How To

How to Tell if a Website Has Been Compromised

You conduct your routine website speed analysis as scheduled, but you realize that the results aren’t as routine. The results show that your page loading speeds are almost a second slower. Such an anomaly will not be enough for some IT techs to panic as they will likely chalk this up to a momentarily cramped server or to any other cause.

However, a slow loading page is one of the more subtle signs that a website may have been compromised or even breached. Of course, a slow loading page is a common bane for websites even at an age where internet speeds and computing power are at an all-time high.

However, if slow loading pages occur in conjunction with some of the other website performance anomalies mentioned here, then your site just may be under attack. In fact, one or more of the signs mentioned below should be enough for you or your IT tech team to conduct security checks.



So how can you tell if your website may have been hacked?

1: Painfully Slow Website Loading Speeds

A second or even two-second delay in page loading speeds, as mentioned earlier, should not cause you any alarm, especially if it does not occur too often. However, while carrying out website speed analysis if it takes forever for your website to load, then you should not discount the possibility that something may be afoot. Check with your web designer if he has taken down the website temporarily to make quick changes. If there is no scheduled downtime for maintenance, then you definitely should conduct a security check.

 2: Seeing All Red

The so-called “the red screen of death” is one of the more overt signs that your website has been compromised. You type in your website and voila! You get a warning message from your browser. Google Chrome warns you that the site ahead, your website, has malware. Obviously, a hacker gained access to your website and installed malware to infect your website visitors.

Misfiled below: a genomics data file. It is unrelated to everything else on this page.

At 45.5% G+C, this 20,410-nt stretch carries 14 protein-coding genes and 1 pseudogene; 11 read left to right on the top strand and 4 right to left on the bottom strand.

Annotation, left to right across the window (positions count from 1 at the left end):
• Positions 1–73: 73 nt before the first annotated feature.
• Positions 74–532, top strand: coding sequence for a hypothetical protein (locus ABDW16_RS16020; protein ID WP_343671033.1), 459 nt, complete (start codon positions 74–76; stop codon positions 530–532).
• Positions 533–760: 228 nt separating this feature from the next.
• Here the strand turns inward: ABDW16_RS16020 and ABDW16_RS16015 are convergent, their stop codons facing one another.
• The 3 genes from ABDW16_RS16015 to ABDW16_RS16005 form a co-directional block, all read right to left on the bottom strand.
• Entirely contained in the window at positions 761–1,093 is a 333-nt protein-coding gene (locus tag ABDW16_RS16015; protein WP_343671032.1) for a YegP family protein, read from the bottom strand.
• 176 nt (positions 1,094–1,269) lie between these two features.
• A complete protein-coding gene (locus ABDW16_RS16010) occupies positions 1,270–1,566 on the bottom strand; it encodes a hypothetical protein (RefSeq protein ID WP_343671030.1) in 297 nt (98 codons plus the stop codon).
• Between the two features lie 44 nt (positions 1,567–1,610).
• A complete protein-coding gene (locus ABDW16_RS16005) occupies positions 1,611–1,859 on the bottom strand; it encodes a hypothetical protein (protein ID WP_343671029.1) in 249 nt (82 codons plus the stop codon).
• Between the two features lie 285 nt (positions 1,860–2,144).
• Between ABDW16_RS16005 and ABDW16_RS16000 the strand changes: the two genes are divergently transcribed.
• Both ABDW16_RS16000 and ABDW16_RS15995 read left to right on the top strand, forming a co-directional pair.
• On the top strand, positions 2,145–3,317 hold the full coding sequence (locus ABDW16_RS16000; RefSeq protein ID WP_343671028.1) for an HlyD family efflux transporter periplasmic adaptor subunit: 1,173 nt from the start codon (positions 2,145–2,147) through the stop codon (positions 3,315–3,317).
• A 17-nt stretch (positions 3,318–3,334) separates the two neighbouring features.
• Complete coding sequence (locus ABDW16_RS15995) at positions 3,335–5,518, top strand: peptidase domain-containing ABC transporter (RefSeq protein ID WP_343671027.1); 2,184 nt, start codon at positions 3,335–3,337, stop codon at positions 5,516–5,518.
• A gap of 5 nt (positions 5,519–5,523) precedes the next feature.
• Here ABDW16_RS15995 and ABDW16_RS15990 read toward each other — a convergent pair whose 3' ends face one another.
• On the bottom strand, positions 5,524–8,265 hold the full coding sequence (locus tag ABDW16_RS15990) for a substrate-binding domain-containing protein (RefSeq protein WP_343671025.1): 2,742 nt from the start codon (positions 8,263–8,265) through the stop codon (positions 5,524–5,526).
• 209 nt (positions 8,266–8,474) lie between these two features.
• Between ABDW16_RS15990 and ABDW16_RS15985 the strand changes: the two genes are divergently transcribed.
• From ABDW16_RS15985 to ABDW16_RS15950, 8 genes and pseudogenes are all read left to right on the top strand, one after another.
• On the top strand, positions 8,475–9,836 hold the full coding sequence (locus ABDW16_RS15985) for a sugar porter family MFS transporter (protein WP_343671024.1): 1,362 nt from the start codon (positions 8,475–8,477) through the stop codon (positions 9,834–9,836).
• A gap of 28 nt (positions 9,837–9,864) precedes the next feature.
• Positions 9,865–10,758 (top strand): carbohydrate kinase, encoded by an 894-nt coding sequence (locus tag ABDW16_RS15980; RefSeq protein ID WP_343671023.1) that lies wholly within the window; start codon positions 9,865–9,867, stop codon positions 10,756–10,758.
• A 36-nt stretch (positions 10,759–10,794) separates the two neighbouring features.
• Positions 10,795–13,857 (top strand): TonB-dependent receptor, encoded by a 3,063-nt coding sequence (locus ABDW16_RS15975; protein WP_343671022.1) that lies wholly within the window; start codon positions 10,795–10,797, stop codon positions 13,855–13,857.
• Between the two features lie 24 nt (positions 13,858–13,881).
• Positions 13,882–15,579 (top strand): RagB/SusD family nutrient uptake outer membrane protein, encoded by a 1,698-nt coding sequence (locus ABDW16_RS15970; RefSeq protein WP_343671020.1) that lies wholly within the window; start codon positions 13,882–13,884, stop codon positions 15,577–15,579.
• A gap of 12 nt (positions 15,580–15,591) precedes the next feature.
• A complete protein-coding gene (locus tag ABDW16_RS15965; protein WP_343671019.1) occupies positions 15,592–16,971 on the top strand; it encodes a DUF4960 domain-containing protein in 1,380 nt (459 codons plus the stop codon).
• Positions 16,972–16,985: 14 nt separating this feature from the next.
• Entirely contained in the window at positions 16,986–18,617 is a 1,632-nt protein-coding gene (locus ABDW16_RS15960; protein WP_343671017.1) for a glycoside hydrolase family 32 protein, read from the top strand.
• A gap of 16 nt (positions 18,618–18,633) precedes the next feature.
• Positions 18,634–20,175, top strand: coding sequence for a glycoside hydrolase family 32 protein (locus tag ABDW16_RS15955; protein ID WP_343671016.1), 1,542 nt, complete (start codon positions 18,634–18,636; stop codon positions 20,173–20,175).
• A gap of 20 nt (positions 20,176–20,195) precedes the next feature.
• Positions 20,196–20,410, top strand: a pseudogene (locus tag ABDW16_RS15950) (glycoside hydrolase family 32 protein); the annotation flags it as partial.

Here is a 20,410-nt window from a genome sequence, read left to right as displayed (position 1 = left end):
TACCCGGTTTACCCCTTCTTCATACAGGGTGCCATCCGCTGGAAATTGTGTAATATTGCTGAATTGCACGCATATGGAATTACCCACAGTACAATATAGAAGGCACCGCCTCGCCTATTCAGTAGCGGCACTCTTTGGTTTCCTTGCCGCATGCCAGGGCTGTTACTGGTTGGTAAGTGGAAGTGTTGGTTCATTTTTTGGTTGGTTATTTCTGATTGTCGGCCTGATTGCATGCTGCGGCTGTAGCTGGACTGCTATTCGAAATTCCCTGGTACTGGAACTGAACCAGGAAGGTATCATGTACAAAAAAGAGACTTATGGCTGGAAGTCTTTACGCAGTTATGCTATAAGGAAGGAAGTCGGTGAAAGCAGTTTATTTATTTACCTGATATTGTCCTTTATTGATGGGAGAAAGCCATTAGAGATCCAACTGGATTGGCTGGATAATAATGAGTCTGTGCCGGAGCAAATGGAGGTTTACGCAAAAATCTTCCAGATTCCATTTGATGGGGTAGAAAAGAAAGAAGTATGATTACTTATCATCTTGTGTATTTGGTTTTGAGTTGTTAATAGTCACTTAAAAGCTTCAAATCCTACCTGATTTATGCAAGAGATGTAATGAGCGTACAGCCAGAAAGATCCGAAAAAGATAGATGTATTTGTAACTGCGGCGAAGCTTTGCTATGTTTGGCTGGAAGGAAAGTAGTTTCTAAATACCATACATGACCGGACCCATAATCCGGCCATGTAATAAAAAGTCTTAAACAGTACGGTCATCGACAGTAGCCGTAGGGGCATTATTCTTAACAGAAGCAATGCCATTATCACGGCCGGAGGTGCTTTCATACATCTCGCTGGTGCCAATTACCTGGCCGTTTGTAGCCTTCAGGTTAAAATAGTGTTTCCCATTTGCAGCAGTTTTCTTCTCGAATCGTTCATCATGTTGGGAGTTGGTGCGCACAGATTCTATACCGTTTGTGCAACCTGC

3: Vanishing Act

You don’t have to see a red screen to tell you that your website may have been hacked. Another sign of a breach could be a plain white screen with a message that tells you that the browser can’t find your website. Check the address you typed and once you verify that you have typed in the correct website, call your IT team immediately.

4: Misdirection

Your website will not learn and pick-up magic tricks on its own. If you type in your website and another one appears, the hacker has compromised your website and programmed it to redirect your visitors to a malicious site of his choosing. Websites that have a consistently steady stream of visitors are the most prone to this type of hacking.


5: Your Website Gets Shut Down

If you’re not vigilant enough, your hosting company may notice these and other signs that your website has been hacked. To protect their own servers, your host will take down your site and will alert you to any of the signs that made them suspect that you may be hacked.

6: Spams and Unrelated Emails

Some of your visitors, if they are loyal enough, may do you the favor of alerting you that they have been receiving spam messages from your site. Even if the messages did come from your site and are part of a marketing campaign, they could be sent to your clients’ spam folder if it is infected by malware.

7: Data Breach

One of the worse things that can happen if your website has been compromised is your clients’ data being stolen. When you receive complaints that your clients’ credit cards are hacked and that your website may have something to do with it, take immediate action.


These are just a few of the many signs that your website may be compromised. Experts predict that the aggressiveness and sophistication of hacking attacks will increase even more in the years to come. It is vital, therefore, especially for online businesses to have iron-clad and up-to-date security measures to protect their websites and their clients. Talk to IT experts and cybersecurity pros for tips on how to beef up the security of your website.

Quick tip:

You can also scan for malicious URLs and files on Google’s VirusTotal. Stay safe online!

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